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Honorable Mentions
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The Inbetweeners 2 wore out its welcome
I was a massive fan of scarily accurate British high school comedy The Inbetweeners during its TV run a few years ago, and I thought the 2011 movie adaptation represented a fitting (and hilarious) send-off for the main cast. It was a bit of a downer, then, to see a completely unnecessary sequel that, while funny, took a noticeable step backwards in terms of character development and originality.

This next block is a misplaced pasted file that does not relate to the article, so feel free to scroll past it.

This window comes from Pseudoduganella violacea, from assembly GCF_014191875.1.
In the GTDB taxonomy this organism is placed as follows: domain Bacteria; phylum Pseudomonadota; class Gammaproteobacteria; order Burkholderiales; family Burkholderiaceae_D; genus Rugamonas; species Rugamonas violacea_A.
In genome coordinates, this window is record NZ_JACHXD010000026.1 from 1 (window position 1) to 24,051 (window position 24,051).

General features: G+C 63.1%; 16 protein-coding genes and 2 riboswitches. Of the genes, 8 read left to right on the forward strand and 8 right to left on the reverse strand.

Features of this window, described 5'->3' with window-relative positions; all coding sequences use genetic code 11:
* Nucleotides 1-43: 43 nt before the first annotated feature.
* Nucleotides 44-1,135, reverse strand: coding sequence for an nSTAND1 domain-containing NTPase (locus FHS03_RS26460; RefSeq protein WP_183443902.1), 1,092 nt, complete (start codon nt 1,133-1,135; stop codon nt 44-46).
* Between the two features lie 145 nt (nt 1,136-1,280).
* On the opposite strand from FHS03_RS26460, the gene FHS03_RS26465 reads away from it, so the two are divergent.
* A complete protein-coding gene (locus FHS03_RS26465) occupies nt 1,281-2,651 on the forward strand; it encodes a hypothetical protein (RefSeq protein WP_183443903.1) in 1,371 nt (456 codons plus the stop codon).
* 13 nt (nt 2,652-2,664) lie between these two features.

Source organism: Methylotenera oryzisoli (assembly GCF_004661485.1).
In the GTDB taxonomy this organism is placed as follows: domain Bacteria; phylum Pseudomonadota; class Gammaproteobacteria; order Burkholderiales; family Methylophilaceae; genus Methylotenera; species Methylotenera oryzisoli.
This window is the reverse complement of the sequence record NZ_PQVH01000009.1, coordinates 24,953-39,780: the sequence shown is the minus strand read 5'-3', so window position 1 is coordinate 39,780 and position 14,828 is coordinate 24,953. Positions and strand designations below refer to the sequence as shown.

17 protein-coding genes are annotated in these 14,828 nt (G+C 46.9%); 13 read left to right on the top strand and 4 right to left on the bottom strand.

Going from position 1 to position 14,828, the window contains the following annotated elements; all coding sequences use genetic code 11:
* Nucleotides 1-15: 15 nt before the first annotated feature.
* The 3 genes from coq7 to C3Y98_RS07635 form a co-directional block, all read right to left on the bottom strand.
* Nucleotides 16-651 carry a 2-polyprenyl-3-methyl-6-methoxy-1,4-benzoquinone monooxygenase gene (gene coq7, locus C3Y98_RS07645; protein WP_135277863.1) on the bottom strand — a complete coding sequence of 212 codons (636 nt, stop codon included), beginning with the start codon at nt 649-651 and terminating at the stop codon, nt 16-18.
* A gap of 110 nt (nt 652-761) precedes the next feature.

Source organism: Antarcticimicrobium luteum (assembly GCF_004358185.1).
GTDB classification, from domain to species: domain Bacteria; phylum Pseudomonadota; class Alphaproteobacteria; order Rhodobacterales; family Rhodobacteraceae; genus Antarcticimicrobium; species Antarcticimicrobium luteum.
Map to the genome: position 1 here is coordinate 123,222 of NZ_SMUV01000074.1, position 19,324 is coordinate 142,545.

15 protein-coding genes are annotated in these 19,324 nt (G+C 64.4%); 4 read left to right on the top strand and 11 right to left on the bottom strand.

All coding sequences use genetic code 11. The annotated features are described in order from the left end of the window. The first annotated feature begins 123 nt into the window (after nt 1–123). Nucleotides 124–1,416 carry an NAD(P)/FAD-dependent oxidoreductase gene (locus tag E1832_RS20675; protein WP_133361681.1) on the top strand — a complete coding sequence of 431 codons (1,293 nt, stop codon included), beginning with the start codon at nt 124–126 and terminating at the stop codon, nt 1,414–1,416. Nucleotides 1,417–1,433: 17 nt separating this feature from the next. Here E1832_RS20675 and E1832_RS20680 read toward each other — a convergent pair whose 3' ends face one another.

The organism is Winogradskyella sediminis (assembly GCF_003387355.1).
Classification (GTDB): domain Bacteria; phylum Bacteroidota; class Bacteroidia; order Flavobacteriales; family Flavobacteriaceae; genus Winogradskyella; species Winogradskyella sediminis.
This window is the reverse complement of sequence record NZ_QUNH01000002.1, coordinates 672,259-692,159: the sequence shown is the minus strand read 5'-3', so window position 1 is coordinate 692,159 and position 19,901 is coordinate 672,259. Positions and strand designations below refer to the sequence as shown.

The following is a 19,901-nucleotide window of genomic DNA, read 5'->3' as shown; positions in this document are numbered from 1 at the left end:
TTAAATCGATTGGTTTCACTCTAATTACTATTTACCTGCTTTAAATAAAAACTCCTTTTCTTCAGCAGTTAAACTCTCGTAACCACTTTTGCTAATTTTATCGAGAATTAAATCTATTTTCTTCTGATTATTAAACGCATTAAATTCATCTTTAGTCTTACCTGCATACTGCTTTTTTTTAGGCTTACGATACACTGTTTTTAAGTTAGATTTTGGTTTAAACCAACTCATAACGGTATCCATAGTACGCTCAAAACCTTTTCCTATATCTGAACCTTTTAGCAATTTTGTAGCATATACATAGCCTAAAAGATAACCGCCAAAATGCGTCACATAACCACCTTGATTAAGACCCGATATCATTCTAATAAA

No solid word on A Hat In Time
I don’t really have much of a right to include this as a disappointement, as I don’t know what I expected from such a small team, but I’m just so excited for the release of Gears for Breakfast’s Banjo-Kazooie throwback A Hat in Time that any stretch of time without information hits me harder than it should.

I didn’t get a beta key for Heroes of the Storm
Come on Blizzard, get your act together.